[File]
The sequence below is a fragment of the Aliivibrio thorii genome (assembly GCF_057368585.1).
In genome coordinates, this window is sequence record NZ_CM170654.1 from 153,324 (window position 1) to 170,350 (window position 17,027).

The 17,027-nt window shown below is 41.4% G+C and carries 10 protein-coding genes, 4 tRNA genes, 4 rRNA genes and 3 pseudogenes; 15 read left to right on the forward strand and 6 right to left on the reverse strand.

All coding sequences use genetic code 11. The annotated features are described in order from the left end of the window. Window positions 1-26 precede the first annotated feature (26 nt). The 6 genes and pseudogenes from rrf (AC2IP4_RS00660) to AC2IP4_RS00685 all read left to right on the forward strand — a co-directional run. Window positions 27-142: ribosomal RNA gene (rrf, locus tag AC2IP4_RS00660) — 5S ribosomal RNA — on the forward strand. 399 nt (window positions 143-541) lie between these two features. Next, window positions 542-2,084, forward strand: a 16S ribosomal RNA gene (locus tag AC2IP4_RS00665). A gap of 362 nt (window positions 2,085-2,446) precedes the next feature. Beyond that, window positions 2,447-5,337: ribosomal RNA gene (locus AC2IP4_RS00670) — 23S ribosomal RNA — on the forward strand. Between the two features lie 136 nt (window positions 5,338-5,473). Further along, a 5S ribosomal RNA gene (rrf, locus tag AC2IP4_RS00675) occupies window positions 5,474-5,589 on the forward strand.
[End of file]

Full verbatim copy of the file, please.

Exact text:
The sequence below is a fragment of the Aliivibrio thorii genome (assembly GCF_057368585.1).
In genome coordinates, this window is sequence record NZ_CM170654.1 from 153,324 (window position 1) to 170,350 (window position 17,027).

The 17,027-nt window shown below is 41.4% G+C and carries 10 protein-coding genes, 4 tRNA genes, 4 rRNA genes and 3 pseudogenes; 15 read left to right on the forward strand and 6 right to left on the reverse strand.

All coding sequences use genetic code 11. The annotated features are described in order from the left end of the window. Window positions 1-26 precede the first annotated feature (26 nt). The 6 genes and pseudogenes from rrf (AC2IP4_RS00660) to AC2IP4_RS00685 all read left to right on the forward strand — a co-directional run. Window positions 27-142: ribosomal RNA gene (rrf, locus tag AC2IP4_RS00660) — 5S ribosomal RNA — on the forward strand. 399 nt (window positions 143-541) lie between these two features. Next, window positions 542-2,084, forward strand: a 16S ribosomal RNA gene (locus tag AC2IP4_RS00665). A gap of 362 nt (window positions 2,085-2,446) precedes the next feature. Beyond that, window positions 2,447-5,337: ribosomal RNA gene (locus AC2IP4_RS00670) — 23S ribosomal RNA — on the forward strand. Between the two features lie 136 nt (window positions 5,338-5,473). Further along, a 5S ribosomal RNA gene (rrf, locus tag AC2IP4_RS00675) occupies window positions 5,474-5,589 on the forward strand.